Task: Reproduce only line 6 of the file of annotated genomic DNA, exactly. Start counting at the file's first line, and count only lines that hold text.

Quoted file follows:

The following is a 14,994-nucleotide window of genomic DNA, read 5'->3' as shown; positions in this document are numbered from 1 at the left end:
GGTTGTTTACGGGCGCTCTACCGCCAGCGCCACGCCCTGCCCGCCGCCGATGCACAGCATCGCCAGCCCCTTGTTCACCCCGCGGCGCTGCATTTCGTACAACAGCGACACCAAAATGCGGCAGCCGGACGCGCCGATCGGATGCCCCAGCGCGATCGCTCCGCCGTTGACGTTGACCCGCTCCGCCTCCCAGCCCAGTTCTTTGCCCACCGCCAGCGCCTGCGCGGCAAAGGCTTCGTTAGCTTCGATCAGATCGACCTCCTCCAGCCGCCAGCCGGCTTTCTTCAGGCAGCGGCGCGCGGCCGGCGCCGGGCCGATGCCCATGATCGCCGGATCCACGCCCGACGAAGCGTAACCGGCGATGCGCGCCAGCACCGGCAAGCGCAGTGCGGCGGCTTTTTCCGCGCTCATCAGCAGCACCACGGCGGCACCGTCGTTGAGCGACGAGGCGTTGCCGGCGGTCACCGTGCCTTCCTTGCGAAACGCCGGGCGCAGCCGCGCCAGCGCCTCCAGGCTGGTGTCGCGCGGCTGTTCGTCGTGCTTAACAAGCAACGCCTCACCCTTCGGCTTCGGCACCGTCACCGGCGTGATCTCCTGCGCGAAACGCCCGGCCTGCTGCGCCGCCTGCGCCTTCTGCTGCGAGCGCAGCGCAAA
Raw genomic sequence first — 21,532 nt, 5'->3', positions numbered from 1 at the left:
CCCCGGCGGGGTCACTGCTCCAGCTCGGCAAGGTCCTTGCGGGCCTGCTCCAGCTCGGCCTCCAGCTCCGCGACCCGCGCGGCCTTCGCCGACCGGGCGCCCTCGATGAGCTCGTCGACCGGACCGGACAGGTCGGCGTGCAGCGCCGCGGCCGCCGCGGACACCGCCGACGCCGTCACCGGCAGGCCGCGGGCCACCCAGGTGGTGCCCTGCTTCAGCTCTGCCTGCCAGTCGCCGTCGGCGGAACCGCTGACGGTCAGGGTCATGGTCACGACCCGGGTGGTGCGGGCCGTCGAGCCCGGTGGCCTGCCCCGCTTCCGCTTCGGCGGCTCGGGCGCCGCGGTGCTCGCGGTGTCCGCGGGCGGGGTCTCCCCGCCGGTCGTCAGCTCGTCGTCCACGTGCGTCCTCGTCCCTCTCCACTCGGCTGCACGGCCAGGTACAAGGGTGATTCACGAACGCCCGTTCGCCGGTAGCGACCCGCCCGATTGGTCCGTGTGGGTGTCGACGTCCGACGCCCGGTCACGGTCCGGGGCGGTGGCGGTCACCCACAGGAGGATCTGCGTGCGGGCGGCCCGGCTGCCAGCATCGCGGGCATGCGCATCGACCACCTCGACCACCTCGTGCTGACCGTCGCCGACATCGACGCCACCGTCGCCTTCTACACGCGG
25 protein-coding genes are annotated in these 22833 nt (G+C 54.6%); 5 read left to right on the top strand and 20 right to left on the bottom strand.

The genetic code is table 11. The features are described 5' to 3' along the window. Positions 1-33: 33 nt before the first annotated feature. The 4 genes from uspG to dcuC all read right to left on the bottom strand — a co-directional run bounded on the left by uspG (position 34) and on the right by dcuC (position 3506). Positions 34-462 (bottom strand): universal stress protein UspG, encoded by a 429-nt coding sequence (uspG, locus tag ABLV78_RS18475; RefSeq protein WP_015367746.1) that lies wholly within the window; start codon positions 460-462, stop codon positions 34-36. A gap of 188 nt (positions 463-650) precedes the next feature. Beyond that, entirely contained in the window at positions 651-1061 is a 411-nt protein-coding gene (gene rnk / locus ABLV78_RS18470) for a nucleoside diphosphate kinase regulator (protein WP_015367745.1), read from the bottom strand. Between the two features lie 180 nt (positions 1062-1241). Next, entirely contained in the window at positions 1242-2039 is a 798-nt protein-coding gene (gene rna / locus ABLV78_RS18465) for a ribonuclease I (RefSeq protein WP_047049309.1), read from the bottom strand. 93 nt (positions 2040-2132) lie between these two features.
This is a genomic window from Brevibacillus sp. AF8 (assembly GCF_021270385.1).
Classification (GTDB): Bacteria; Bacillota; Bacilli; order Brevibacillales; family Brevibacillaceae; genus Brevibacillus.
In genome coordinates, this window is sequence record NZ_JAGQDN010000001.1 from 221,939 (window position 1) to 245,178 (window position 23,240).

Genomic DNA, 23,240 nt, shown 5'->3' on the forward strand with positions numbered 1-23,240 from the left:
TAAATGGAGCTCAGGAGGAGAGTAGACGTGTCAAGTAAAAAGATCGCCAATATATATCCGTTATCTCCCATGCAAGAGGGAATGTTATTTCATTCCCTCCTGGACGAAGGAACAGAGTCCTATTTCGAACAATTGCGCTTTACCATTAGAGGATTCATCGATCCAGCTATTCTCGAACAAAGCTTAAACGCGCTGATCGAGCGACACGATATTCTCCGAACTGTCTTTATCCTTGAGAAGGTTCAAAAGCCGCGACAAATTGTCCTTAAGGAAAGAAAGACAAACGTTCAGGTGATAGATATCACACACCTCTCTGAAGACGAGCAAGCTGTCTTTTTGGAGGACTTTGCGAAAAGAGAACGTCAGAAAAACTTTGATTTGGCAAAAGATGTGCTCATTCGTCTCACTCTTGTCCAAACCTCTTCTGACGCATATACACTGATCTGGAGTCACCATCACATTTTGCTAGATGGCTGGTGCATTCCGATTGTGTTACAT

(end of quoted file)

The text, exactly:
The genetic code is table 11. The features are described 5' to 3' along the window. Positions 1-33: 33 nt before the first annotated feature. The 4 genes from uspG to dcuC all read right to left on the bottom strand — a co-directional run bounded on the left by uspG (position 34) and on the right by dcuC (position 3506). Positions 34-462 (bottom strand): universal stress protein UspG, encoded by a 429-nt coding sequence (uspG, locus tag ABLV78_RS18475; RefSeq protein WP_015367746.1) that lies wholly within the window; start codon positions 460-462, stop codon positions 34-36. A gap of 188 nt (positions 463-650) precedes the next feature. Beyond that, entirely contained in the window at positions 651-1061 is a 411-nt protein-coding gene (gene rnk / locus ABLV78_RS18470) for a nucleoside diphosphate kinase regulator (protein WP_015367745.1), read from the bottom strand. Between the two features lie 180 nt (positions 1062-1241). Next, entirely contained in the window at positions 1242-2039 is a 798-nt protein-coding gene (gene rna / locus ABLV78_RS18465) for a ribonuclease I (RefSeq protein WP_047049309.1), read from the bottom strand. 93 nt (positions 2040-2132) lie between these two features.